CONFESSIONS OF A TURKEY HUNTER

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tracebusta32
 
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RE: CONFESSIONS OF A TURKEY HUNTER

Postby tracebusta32 » March 14th, 2009, 4:31 pm

Mark, great original post....I have to say that we think alike on that
Malachi 4:5-6
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trkynut54
 
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RE: CONFESSIONS OF A TURKEY HUNTER

Postby trkynut54 » March 14th, 2009, 4:38 pm

You sound like me. I shot my first turkey in 1978 but didn't get serious about it until 1995. WOW all those years in between  wasted....
Don't hunt harder hunt smarter

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JPH
 
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RE: CONFESSIONS OF A TURKEY HUNTER

Postby JPH » March 14th, 2009, 6:13 pm

ORIGINAL: mark hay

it actually started in the early '70s,,,,,,,but my determination ,addiction ,passion ,obsession began in '98,,,,wish i had all that in the '70s.


I'm glad you found it. Determination and passion I mean. It makes life and hunting meaningful.

I don't think you should feel bad about who you were back in the 70's though. We are all on a journey, the 70 sound like they were just a different phase of it for you.

Are hunters who do things differently than you (or me) ahead or behind in the journey? Or they just following a different path, leading to the same mountain top?

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Cut N Run
 
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RE: CONFESSIONS OF A TURKEY HUNTER

Postby Cut N Run » March 14th, 2009, 9:22 pm

Good question JPH.  Even though the ultimate goal in Turkey hunting for most of us is be successful, to some that simply means to tag a bird.  To others, Success is to also call one in, hear one gobble,or see it strut (or all of the above).  I suppose where we all fall in that journey depends on what each individual's destination is.
 
I remember reading about the different stages of progression in a deer hunter, where first you want to take any deer, then numbers of deer,  later to taking bucks, then to hunt by using different methods, then to pursuing trophy bucks, and on to where the hunter mainly goes afield to watch or study the animals and enjoy the nature of it all (I'm sure I left out a few, but you get my point). 
 
In Turkey hunting, the evolution is similar, but a lot also depends on the hunter's disposition.  I know people who have been hunting (deer) for 40 years and never gotten past stage two. It is also my contention that admiring and respecting the game you hunt is a key component of that journey.  The sooner that stage is accomplished, the more enjoyable the pursuit becomes (it is for me anyway). I don't judge the quality of the hunt by the numbers of the harvest.  Some of my more memorable hunts were trips where the Turkeys got the better of me and didn't even realize they were doing it. I can tell in great detail about a Gobbler that got within 15-20 feet behind me that I never saw or got a shot at.  Yet, his memory haunts me and I can hear him spitting & drumming in my mind like it happened 10 minutes ago. All I know about that brid is he lived to make more Turkeys which I am hunting to this day. I don't know what stage that is, but I'm there.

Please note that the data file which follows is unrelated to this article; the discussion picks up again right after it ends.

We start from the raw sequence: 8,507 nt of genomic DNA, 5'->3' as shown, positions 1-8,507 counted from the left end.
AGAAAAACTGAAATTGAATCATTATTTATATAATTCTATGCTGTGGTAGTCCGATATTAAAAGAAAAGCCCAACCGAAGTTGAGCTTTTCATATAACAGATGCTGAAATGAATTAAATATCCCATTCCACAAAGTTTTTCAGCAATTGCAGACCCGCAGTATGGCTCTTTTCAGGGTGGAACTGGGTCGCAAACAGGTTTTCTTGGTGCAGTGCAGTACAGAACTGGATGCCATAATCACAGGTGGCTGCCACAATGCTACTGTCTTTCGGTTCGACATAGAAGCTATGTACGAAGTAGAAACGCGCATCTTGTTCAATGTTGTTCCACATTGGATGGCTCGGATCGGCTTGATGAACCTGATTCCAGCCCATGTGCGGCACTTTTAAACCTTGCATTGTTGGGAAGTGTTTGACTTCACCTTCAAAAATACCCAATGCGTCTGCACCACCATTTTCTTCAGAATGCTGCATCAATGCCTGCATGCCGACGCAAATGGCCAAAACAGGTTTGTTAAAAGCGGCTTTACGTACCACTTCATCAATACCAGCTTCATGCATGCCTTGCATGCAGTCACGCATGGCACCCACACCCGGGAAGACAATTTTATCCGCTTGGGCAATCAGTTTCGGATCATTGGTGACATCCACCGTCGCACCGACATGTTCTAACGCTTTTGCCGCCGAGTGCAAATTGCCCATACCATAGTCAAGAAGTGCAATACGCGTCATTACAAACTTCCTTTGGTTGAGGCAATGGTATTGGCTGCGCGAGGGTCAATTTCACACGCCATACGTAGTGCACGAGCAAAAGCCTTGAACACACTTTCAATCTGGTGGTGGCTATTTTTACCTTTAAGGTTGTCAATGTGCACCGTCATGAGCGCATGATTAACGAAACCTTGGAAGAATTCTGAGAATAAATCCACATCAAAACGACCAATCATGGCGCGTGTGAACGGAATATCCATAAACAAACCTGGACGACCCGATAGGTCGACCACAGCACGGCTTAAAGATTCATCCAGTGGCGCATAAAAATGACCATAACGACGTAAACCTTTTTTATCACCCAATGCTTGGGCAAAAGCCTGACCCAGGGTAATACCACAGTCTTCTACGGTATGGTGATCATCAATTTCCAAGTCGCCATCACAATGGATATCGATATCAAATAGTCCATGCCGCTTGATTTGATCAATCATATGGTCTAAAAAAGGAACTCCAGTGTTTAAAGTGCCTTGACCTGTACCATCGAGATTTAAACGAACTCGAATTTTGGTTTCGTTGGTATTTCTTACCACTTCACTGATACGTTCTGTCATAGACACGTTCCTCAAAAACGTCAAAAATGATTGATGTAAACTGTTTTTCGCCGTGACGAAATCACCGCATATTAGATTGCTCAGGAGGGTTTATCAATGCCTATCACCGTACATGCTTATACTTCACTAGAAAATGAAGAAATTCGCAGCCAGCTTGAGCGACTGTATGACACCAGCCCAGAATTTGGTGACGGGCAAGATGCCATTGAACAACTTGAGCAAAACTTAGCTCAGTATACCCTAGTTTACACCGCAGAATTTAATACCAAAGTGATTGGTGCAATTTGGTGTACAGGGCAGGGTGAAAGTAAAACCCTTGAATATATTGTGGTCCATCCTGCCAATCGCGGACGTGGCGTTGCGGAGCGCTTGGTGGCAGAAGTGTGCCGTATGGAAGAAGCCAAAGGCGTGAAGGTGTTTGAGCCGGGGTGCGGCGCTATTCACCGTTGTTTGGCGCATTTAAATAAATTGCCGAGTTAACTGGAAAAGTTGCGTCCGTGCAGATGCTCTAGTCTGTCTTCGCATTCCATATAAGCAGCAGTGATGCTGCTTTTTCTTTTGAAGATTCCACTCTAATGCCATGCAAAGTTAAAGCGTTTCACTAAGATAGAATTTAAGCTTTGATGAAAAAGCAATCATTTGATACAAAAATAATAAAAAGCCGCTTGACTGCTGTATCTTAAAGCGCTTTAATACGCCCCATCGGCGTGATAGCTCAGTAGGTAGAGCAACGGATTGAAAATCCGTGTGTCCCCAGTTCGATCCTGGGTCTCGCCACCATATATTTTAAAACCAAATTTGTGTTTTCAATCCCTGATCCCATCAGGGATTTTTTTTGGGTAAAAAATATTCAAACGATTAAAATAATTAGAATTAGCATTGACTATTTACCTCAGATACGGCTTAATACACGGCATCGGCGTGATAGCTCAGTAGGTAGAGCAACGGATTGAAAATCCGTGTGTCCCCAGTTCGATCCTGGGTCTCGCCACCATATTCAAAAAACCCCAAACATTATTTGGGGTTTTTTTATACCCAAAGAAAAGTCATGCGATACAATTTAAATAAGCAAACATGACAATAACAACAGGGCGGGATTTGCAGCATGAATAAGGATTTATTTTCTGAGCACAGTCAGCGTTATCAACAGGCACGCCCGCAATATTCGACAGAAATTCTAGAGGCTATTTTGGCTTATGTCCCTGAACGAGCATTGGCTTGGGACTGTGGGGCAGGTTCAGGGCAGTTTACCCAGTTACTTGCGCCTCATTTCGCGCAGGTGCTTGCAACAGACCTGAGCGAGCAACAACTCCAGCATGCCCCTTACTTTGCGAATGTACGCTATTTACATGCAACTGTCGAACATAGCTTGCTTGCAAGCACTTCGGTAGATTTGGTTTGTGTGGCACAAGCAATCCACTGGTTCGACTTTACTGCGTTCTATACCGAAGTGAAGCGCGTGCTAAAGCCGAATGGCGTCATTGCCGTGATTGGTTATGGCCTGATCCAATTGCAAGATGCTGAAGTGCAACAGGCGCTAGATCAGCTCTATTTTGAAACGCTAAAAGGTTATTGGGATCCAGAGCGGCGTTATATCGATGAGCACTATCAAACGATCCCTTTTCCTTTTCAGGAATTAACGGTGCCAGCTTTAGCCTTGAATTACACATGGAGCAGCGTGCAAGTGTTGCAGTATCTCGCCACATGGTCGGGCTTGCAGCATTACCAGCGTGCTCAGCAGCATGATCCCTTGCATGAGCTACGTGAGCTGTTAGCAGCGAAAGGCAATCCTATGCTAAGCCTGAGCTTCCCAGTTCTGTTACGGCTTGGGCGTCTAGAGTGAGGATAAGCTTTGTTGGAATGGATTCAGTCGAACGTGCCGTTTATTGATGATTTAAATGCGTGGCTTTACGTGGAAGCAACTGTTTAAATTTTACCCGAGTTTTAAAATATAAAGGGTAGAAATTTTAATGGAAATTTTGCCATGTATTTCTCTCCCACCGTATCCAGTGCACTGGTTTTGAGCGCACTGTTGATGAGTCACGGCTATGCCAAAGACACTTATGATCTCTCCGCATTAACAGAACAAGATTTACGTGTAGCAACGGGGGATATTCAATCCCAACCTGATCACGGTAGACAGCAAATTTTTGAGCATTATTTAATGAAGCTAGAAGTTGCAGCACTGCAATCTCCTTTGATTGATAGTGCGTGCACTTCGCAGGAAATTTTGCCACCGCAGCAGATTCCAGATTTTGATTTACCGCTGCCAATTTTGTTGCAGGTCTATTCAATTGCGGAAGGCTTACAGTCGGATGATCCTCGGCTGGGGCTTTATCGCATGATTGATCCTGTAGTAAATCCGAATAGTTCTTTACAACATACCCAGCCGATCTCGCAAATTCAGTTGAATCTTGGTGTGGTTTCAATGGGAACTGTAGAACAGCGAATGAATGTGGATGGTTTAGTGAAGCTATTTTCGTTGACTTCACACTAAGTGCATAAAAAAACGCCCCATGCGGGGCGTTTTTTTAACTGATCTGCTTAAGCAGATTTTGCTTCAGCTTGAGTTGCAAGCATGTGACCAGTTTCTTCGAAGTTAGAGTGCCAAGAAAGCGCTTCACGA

Jim
Luck Counts, good or bad

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JPH
 
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RE: CONFESSIONS OF A TURKEY HUNTER

Postby JPH » March 15th, 2009, 3:11 am

Good post Cut N Run. I too am familiar with the stages of hunter progression, but I've always found it to be an oversimplification.

My stage of "development" may change from day to day. This is particularly true in deer hunting. Some days it's about filling doe tags, some days it's about one mature buck. All stages are still alive within me but I had the admiration and respect for the animal thing down before I ever picked up a gun/bow.

Again, that is MY journey. As long as other hunters are safe and legal, I think we should allow their journey to go its own way without passing judgment or assuming that our path is a superior one.

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Fan Club
 
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RE: CONFESSIONS OF A TURKEY HUNTER

Postby Fan Club » March 15th, 2009, 5:03 am

I would sumbit that all stages are still alive within every hunter.
 
I know several senior hunters that seem to have gone full circle back to stage one. Back to taking low percentage shots. Back to shooting the occasional jake "by mistake." Back to not looking around before getting up and bumping nearby birds. These hunters exibited supreme judgement and patience while in their indiviual primes and a couple were my mentors. The human mind is a mystery and no two are the same.
"The joy of living is his, who has the heart to demand it." Teddy Roosevelt

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JPH
 
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RE: CONFESSIONS OF A TURKEY HUNTER

Postby JPH » March 15th, 2009, 5:23 am

ORIGINAL: Fan Club

...Back to not looking around before getting up and bumping nearby birds...


Now, THAT hits hits close to home. I went through several seasons where I could do no wrong. The more I moved and called, the more tags I filled. But last year was like starting all over again, and to make matters worse, when I was not making rookie mistakes the birds were whipping me fair and square.

When I did connect, it was after I anchored my butt to a big tree and refused to do anything but call and wait, just the way I was taught 20+ years ago. Full circle!

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